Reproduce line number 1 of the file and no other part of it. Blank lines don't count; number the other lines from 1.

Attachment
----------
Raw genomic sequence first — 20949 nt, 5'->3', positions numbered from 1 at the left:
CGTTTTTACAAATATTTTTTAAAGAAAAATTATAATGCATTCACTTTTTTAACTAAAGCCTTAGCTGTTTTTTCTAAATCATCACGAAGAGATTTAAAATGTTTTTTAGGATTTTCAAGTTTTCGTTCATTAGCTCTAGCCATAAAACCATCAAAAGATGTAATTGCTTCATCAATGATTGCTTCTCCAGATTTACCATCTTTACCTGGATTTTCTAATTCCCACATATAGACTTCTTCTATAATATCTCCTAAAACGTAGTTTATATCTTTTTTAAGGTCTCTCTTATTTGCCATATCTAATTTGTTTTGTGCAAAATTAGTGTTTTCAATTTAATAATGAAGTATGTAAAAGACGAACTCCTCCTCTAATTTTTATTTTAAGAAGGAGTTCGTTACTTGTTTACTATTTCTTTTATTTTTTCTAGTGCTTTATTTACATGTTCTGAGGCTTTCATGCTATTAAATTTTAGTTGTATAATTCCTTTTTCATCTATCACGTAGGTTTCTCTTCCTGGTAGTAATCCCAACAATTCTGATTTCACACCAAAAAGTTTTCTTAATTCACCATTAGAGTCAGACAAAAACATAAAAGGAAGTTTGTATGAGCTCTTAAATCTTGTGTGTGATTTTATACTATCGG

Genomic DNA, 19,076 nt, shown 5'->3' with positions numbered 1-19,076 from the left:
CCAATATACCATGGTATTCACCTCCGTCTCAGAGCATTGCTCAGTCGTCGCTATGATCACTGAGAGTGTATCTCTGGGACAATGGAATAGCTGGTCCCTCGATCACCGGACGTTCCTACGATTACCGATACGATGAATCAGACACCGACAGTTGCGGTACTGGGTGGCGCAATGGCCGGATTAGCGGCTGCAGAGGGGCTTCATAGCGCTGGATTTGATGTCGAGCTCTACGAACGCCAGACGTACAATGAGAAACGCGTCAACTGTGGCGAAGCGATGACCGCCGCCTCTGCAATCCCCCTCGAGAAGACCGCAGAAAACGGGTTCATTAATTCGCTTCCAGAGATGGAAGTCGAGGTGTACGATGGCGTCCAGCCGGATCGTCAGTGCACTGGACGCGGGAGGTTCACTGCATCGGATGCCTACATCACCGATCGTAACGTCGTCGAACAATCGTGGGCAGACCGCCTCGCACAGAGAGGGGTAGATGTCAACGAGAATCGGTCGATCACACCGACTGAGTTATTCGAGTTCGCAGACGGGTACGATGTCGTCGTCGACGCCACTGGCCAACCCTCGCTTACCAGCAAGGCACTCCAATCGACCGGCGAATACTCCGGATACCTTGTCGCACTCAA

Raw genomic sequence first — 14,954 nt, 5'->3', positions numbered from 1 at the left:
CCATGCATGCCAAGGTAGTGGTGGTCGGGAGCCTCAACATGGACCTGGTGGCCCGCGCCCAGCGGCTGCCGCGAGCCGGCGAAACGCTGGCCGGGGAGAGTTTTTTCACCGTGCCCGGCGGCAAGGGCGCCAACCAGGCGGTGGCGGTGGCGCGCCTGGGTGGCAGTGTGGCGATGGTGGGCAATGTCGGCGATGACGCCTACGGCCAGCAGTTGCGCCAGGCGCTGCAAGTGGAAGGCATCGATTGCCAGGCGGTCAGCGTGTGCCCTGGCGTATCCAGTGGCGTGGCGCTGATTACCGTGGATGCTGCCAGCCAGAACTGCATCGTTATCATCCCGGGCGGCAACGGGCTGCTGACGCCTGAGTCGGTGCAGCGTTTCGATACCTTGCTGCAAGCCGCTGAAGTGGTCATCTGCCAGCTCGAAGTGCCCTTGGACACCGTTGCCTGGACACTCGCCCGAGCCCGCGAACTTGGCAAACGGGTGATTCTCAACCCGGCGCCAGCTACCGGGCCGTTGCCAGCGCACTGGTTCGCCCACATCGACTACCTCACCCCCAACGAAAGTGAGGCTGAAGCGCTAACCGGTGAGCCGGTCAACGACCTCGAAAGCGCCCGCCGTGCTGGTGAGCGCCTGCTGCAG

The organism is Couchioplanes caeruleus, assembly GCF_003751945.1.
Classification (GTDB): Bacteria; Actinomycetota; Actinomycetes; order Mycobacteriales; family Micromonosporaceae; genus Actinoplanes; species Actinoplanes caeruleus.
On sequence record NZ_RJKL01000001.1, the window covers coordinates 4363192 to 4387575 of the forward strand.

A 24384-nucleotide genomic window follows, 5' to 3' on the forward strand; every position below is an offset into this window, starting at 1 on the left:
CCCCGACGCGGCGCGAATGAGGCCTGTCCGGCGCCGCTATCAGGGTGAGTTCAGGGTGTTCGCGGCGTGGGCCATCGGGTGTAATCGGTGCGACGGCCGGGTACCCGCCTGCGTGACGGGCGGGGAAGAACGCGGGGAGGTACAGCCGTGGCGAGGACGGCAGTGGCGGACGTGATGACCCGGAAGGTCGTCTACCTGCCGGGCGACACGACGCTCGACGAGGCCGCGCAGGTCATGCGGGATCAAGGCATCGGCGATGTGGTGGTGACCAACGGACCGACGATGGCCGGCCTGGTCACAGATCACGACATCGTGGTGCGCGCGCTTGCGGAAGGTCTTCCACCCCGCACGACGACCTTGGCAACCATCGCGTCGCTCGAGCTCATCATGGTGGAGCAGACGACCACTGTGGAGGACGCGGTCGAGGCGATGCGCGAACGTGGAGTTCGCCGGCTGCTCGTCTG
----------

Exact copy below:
Raw genomic sequence first — 20949 nt, 5'->3', positions numbered from 1 at the left: